[TLS] Safe ECC usage

"D. J. Bernstein" <djb@cr.yp.to> Thu, 26 September 2013 15:28 UTC

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Subject: [TLS] Safe ECC usage
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Modern elliptic-curve cryptography solidly takes care of all of the
"brittleness" mentioned in this thread, and is much easier than RSA to
implement securely. Compare https://twitter.com/tweetnacl to the amount
of code required to implement similar functionality in OpenSSL.

Peter Gutmann writes:
> potentially NSA-influenced values like P256

There is indisputably an unexplained seed c49d3608 86e70493 6a6678e1
139d26b7 819f7e90 for the NIST P-256 curve mod 2^256-2^224+2^192+2^96-1,
and similarly for the other NIST curves. This was identified by the 2005
Brainpool standard as a major issue for the NIST curves; it has also
been highlighted recently by Bruce Schneier.

Fortunately, one can design high-security elliptic curves that don't
have any unexplained constants. That's what I did with Curve25519.
Curve25519 is the curve y^2=x^3+486662x^2+x mod 2^255-19; every number
here is completely explained in the Curve25519 paper.

> even without NSA skullduggery make a nice single target for attack.

There have already been several detailed studies of the cost of finding
multiple discrete logs on the same curve (authors: Escott, Sager,
Selkirk, Tsapakidis, Kuhn, Struik, Hitchcock, Montague, Carter, Dawson,
Lee, Cheon, Hong, Bernstein, Lange). Basically, if finding one ECC key
costs 2^128, then finding 1000000 keys costs 1000*2^128, and the first
key found will still cost 2^128. For comparison, finding 1000000 AES
keys costs the same 2^128 as finding a single key, and the first AES key
will be found with cost only 2^128/1000000.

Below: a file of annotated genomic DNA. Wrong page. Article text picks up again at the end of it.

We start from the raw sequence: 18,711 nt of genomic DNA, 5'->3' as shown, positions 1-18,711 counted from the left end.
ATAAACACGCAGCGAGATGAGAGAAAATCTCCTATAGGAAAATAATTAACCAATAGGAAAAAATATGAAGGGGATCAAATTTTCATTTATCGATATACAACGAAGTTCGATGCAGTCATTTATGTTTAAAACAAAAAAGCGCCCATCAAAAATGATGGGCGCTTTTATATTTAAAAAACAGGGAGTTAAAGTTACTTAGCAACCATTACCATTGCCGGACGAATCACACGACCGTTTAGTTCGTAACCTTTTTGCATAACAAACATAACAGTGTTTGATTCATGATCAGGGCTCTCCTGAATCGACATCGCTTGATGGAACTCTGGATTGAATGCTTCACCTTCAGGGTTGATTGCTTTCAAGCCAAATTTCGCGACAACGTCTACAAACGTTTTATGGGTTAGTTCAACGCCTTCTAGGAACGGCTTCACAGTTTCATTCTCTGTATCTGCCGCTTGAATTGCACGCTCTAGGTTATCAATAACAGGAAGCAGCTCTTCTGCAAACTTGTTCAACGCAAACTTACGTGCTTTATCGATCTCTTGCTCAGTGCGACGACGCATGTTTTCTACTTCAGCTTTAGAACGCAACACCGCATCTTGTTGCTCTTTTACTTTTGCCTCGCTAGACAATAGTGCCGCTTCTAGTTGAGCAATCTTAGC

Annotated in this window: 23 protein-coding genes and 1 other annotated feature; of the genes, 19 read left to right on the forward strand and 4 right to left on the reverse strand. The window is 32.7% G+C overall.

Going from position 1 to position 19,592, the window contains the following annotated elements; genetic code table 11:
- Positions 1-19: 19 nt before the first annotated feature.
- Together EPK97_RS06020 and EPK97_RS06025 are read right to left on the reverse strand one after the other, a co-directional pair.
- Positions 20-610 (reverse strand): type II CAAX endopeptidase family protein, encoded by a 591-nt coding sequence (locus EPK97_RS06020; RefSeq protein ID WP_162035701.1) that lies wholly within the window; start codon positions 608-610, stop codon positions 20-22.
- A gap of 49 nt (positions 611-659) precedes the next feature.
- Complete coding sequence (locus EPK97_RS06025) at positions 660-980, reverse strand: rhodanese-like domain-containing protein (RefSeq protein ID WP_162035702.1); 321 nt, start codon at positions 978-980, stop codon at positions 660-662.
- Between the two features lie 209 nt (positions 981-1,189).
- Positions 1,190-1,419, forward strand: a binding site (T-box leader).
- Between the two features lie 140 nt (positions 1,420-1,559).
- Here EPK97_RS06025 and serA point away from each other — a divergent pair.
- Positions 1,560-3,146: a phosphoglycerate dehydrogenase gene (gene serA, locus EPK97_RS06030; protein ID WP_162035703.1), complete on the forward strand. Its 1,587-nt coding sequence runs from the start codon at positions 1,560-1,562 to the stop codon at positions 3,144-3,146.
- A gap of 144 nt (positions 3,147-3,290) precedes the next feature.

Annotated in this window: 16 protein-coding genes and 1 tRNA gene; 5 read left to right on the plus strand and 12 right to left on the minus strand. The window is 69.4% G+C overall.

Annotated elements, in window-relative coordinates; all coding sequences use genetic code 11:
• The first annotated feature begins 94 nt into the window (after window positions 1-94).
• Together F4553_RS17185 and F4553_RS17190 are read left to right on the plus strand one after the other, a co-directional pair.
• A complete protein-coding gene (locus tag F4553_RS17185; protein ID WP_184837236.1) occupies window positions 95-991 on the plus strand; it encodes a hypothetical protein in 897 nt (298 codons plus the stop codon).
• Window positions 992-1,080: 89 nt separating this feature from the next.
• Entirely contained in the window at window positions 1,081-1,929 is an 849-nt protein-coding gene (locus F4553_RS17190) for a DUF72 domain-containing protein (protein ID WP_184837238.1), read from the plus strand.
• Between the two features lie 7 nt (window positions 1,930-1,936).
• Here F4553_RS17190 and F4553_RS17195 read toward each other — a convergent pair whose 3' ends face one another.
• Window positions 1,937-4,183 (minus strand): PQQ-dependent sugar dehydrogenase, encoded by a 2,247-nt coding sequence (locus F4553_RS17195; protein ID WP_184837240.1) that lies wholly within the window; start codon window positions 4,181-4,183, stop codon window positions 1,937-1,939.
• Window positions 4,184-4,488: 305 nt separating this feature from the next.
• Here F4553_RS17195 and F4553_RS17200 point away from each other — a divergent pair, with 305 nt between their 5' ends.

Yaron Sheffer writes:
> The recipient needs to test that the received point is actually on
> the relevant curve.

This is certainly an issue for the NIST curves. Fortunately, this test
is completely unnecessary for x-coordinate ECC using twist-secure curves
such as Curve25519. I introduced this approach at ECC 2001, using the
smaller curve y^2=x^3+7530x^2+x mod 2^226-5 as an illustration.

Peter Gutmann writes:
> For example if you used the recommended (until not too long ago) way
> to generate your k for (EC)DSA then you'd leak a tiny bit of your
> private key on each signature (again, that nasty propensity of DLP
> algorithms to leak the private key).

Ed25519 has three levels of defense against this type of problem.

First, k is chosen as a random 512-bit string, many bits larger than the
group order l (around 2^252). This is overkill (compare to the 64 bits
in Algorithm 2 in Section 4.1.1 of BSI Technical Guideline TR-03111) but
also an inexpensive and comprehensive defense.

Second, the group order l is very close to a power of 2, specifically
within 2^125 of 2^252, so the bias would be unnoticeable even if k were
as small as 256 bits.

Third, k is actually produced in a deterministic way as a secret hash,
so the k-generation mechanism is fully testable---there's no need to
worry about the implementor accidentally choosing a biased RNG.

---D. J. Bernstein
   Research Professor, Computer Science, University of Illinois at Chicago